How Long Must Child Support Be Paid in Virginia?

Under Virginia law, both parents have a duty to provide support to their minor children, regardless of whether the parents are currently married or were married in the past. Child support cases usually occur following a divorce or where the father has not married the mother of a child and is not providing support, and, if paternity of the child can be established in the case of an unwed father, the courts will require that a non-custodial parent provide child support. Where the parents share custody, the courts will look at the incomes of both parents, the shared expenses, and the proportion of time each parent has custody, and reach an amount that one parent must pay the other on behalf of the child. Generally, this amount is based on the child support guidelines found in Virginia Code Section 20-108.2. But, how long does child support have to paid in Virginia?

Child Support Is Mandatory Through at Least a Child’s 18th Birthday

The law in Virginia is that a parent paying child support must continue to make payments until the child reaches the age of 18. Payments must be made until the child reaches the age of 19 in some cases so long as the child is:

  • A full-time high school student;
  • Not self-supporting; and
  • Living in the home of the parent receiving the child support payments

Situations in Which Child Support Might Be Extended

In addition, child support might have to be paid beyond a child’s 18th birthday or high school graduation where: 1) the child is “severely and permanently mentally or physically disabled” and this disability existed while the child was otherwise eligible for child support (before turning 18 or while a full-time high school student living with the other parent); 2) the child is unable to live independently and support himself or herself; and (3) is residing in the home of the parent seeking or receiving child support.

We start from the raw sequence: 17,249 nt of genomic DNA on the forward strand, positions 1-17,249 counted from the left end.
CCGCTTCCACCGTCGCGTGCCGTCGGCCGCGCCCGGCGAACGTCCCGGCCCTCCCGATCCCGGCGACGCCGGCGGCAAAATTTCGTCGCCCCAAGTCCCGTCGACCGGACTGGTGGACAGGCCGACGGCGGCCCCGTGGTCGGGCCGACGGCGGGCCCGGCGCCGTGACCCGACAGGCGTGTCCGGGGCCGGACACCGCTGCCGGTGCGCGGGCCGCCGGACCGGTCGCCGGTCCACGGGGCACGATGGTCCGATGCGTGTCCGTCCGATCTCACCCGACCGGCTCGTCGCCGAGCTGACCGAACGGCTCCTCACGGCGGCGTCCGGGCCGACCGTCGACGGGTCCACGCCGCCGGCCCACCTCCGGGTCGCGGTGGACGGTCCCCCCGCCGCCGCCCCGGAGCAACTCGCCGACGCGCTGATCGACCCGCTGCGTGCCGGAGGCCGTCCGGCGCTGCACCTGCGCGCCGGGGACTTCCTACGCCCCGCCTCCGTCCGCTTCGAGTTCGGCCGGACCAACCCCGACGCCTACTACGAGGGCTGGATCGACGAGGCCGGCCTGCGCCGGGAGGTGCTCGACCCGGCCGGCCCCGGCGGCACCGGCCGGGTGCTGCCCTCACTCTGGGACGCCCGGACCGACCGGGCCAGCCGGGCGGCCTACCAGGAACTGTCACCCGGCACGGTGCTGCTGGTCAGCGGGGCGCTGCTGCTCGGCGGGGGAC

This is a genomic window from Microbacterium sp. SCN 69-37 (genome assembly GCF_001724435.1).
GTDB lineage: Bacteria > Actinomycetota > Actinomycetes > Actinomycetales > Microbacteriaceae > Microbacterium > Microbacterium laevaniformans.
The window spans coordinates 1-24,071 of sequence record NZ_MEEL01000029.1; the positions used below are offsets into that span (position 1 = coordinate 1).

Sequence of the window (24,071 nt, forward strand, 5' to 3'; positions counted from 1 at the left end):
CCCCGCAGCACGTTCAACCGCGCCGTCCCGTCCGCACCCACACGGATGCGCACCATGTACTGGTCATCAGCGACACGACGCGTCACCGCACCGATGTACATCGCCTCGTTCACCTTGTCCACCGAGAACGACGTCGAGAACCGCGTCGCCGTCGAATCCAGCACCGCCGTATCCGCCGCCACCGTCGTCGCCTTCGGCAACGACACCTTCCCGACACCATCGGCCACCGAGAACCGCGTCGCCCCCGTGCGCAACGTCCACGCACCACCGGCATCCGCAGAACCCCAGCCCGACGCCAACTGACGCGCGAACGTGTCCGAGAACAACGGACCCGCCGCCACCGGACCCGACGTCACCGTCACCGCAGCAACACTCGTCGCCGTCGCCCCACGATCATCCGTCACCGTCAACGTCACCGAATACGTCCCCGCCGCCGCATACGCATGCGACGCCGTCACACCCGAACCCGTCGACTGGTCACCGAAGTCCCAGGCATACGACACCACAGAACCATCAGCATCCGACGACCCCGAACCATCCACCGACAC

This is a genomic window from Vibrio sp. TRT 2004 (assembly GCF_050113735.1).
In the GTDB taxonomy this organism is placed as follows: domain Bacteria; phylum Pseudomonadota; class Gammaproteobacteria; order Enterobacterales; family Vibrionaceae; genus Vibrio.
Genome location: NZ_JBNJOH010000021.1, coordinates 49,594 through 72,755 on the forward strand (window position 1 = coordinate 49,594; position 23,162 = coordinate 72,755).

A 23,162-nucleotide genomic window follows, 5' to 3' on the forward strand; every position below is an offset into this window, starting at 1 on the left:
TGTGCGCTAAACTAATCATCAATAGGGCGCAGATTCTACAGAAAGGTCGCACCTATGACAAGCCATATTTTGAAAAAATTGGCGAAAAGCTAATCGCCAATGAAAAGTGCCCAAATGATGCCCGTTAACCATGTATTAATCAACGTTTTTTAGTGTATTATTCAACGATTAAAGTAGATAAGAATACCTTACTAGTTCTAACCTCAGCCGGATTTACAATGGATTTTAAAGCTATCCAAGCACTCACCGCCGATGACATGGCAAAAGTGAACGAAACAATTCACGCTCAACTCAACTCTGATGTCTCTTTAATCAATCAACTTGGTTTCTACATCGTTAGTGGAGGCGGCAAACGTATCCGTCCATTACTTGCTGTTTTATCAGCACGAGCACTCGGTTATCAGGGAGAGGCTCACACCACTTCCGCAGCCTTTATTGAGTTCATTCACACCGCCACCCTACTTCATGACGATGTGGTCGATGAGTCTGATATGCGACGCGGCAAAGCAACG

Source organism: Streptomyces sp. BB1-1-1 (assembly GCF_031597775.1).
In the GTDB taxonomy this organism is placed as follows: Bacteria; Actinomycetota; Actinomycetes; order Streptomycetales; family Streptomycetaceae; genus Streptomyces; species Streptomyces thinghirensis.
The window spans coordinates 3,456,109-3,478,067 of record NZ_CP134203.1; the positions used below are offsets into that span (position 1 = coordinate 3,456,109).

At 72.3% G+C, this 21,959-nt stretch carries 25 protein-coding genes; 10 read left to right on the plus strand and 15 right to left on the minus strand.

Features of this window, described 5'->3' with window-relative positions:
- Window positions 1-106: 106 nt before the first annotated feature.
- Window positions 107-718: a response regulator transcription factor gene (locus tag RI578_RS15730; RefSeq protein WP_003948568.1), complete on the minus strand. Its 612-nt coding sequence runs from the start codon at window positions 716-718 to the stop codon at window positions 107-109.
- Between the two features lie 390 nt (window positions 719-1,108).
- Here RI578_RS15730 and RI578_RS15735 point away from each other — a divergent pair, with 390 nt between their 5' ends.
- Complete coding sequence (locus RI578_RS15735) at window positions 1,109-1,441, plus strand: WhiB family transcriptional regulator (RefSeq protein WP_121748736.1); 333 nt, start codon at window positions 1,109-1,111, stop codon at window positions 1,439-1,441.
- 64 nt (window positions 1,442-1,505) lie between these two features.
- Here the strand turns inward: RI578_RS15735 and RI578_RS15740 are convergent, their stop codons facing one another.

Parents are also free to reach their own agreements regarding the amount of child support payments and the duration of payments, but a court will only approve and enforce these agreements when they are in the best interests of the child. In such agreements, parents can agree that child support will be paid into a child’s adulthood past the time in which the state would mandate support, and the courts can enforce such an agreement.

Experienced Virginia Family Law Attorneys

At Kurylo Gold & Josey, PLC in Fredericksburg, Virginia, we will guide through your questions regarding child support, and help you work towards a favorable outcome in your family law matter. To schedule a consultation with one of our Virginia family law attorneys, contact Select Law Partners at 540.642.1766.

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Matt Kurylo

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